Tuesday, April 24, 2012

Ghost the Musical @ Lunt-Fontanne Theatre

In 1990, a new kind of romance captivated movie audiences around the world as the supernatural took over.  Ghost became an instant romance classic with heart throbs Patrick Swayze and Demi Moore and soon to be Academy Award winner Whoopi Goldberg.  Years later the romance lives on live on stage; following a successful run in London, Ghost the Musical has now hit the Great White Way.  Staying true to the movie, this new musical still has the same story full of passion and heart; however, something has been lost in translation.  Giving itself over completely to state-of-the-art technology, this production lets the story fall to the sidelines in order to showcase stunning lights, projections, and illusions.  And, most important of all in a musical, the songs lack the melodies and beats that all brilliant musicals have.  Ghost the Musical is full of flash and glamour, but lacks the niceties of a great new Broadway musical.
Sam Wheat and Molly Jensen are in love, even if Sam has trouble saying those three little words.  Life is good for this couple - Sam is a high end banker in the city, Molly is an artist whose working is getting recognition, and together they just purchased a New York flat.  Soon, however, Sam notices some assets in the company are out of place, and his right-hand-man Carl Bruner knows why and has to put an end to the investigation.  While walking the streets of NYC one night, Sam and Molly are robbed at gun point and Sam is shot; however, his soul remains trapped on Earth where one person and one person only can hear him, the fake psychic Oda Mae Brown.  Together, Sam and Ode Mae must put an end to Carl in order to save the one person that means everything to him, Molly.  All three learn that love never dies.
As a whole, the ensemble worked nicely with one another to create the hustle and bustle of the New York streets - everyday workers and spirits coming together as one.  Taking on the iconic roles of Sam and Molly are Richard Fleeshman (West End’s Legally Blonde) and Caissie Levy (Hair).  Together this pair was spot on; however, when apart the different levels of talent came out.  Levy has a wonderful voice and delivers a performance that is truthful and full of life; taking command of several ballets and plenty of alone time on stage is no easy feat, but she handles it with lots of energy and passion.  Fleeshman has a nice voice, a great six-pack, but lacked some of the needed chemistry.  While it is not easy to constantly be in every scene as an outside observer, Fleeshman felt very distant from the rest of the real world; the connections felt very distant and cold … not the qualities that make for a great romance.  Playing the not so nice third wheel is Bryce Pinkham (Bloody Bloody Andrew Jackson) as Carl.  Pinkham finds that medium between ‘straight up jerk’ and ‘best friend’ - a device that can often be hard to obtain.  The true star of Ghost the Musical, however, is new comer Da’Vine Joy Randolph as the one and only Oda Mae Brown.  Stealing all of the jokes, well written songs, flashy costumes, and big dance number, some may think that Randolph has it made; however, stepping into a role loved by millions is far from easy to pull off.  With a role that could easily be over the top, she finds the truth in this woman making her a down to earth person … who can hear dead people, of course.  This will only be the start of this highly gifted woman’s career!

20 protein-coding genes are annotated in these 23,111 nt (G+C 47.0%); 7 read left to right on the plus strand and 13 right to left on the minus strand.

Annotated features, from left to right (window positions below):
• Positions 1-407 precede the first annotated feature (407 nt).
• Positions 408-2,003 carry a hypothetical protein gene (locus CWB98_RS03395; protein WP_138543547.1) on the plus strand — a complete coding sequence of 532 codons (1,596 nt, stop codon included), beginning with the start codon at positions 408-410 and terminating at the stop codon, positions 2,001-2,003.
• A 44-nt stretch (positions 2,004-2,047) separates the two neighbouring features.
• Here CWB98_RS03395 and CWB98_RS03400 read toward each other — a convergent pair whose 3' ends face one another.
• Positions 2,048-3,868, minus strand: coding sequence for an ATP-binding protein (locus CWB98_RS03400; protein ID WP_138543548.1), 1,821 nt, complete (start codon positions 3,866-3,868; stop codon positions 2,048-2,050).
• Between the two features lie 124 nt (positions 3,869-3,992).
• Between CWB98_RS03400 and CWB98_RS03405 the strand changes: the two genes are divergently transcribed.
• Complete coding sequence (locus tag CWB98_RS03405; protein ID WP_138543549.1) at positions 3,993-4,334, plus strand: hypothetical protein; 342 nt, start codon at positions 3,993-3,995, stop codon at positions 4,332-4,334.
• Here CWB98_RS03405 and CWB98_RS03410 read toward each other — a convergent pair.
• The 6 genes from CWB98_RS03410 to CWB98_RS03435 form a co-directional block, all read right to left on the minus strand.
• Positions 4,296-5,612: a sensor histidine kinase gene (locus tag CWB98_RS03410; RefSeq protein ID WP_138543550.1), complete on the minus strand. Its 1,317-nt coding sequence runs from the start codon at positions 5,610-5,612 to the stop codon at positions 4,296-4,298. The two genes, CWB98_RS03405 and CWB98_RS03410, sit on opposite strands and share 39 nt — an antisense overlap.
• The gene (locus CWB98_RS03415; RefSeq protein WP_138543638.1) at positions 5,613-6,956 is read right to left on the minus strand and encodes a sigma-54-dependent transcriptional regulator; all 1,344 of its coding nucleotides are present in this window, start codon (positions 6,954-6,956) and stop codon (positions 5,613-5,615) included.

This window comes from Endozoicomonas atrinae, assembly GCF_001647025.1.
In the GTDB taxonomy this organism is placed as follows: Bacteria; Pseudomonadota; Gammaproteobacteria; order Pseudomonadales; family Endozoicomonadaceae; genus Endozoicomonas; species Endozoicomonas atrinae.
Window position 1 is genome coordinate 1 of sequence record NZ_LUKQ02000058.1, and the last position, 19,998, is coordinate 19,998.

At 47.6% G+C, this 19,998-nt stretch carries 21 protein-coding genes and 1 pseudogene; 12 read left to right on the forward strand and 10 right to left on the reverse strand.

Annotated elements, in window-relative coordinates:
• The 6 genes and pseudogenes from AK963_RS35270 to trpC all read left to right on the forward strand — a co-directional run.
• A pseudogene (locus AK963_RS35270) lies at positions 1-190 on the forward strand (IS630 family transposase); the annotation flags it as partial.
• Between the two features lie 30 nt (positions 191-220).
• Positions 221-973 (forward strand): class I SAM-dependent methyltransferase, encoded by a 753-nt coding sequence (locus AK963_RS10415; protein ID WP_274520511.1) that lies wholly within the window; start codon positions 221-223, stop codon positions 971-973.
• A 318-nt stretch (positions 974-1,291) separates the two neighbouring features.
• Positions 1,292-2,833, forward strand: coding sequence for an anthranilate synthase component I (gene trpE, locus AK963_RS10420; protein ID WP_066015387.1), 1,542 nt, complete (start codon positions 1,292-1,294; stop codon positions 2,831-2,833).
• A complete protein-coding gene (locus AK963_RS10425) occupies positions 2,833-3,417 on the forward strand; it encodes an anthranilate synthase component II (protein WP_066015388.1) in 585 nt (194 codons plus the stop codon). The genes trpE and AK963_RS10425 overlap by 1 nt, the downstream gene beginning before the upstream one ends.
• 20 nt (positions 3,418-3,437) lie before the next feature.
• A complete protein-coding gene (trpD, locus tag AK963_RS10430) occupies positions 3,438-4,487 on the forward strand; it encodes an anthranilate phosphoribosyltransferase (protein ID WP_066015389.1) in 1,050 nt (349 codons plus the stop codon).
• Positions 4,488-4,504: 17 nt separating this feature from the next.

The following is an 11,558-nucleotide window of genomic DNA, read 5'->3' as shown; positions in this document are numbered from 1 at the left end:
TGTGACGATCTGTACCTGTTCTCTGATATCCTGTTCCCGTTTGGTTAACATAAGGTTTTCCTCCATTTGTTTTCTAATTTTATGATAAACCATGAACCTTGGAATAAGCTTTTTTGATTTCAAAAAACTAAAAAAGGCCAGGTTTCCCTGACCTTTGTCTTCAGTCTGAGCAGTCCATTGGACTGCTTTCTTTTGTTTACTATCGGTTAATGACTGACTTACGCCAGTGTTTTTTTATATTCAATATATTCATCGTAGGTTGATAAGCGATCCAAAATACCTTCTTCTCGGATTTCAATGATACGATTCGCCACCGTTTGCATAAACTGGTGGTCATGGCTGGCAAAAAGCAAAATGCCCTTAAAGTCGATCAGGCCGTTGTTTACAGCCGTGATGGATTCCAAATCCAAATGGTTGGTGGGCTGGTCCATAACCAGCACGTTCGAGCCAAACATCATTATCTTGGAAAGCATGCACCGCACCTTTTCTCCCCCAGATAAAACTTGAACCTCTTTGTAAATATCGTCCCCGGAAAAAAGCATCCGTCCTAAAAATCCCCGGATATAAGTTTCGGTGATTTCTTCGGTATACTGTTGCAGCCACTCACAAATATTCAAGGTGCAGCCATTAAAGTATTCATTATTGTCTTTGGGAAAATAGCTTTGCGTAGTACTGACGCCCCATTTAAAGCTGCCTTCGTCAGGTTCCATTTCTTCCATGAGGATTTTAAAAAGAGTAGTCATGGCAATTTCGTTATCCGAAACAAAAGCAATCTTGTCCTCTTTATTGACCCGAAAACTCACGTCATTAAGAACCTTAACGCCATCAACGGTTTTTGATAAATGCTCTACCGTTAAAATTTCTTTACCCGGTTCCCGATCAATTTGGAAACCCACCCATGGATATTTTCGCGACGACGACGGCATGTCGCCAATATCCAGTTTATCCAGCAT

From start to finish, the musical set out to be a technical mastermind, and in this regard, it succeeds.  Director Matthew Warchus (La Bête) assembled some of the best technical staff one could find - from high end projections to stunning lighting, Ghost the Musical is a design triumph.  Rob Howell (Private Lives) and Jon Driscoll (Brief Encounter) work beautifully together as the scenic designer and projection designer respectively.  Made up of tons of moving LED screens that transform into a New York flat, high end office buildings, and a subway station, these visual elements were taken to the next level.  The work from these two designers was nothing short of brilliant; even Hugh Vanstone’s (God of Carnage) lighting design was breathtaking.  Lighting the space in an ominous way really brought the atmosphere of the piece into the whole theatre allowing the audience to get lost in the world of the supernatural.  The only problem, which was a big one, is the fact that all of these design elements were a pleasant distraction from the weak book by Bruce Joel Rubin (screenwriter of the original 1990 film) and awkward songs from music icons Glen Ballard and Dave Steward.  While the book does not altar much from the original concept, long ranting songs with not clear melody constantly interrupt the flow of the scenes needed to make the audience connect to the characters the way everyone did twenty-one years ago.  Overall, the weak book and songs are overshadowed by the high end technical elements that are truly beautifully done.
Rumors are going around that this latest movie-turned-musical is a sure fired flop; however, this is not all true.  There are several lovely performances from the likes of Caissie Levy and Da’Vine Joy Randolph, wonderful lighting and projections, and a reminder of the truly moving story line that captivated audience’s years earlier on screen.  Ghost the Musical is a plesent new musical with kick ass designs … just know that one’s love of the songs will die very quickly … that is if they will be able to remember any of them the next day.

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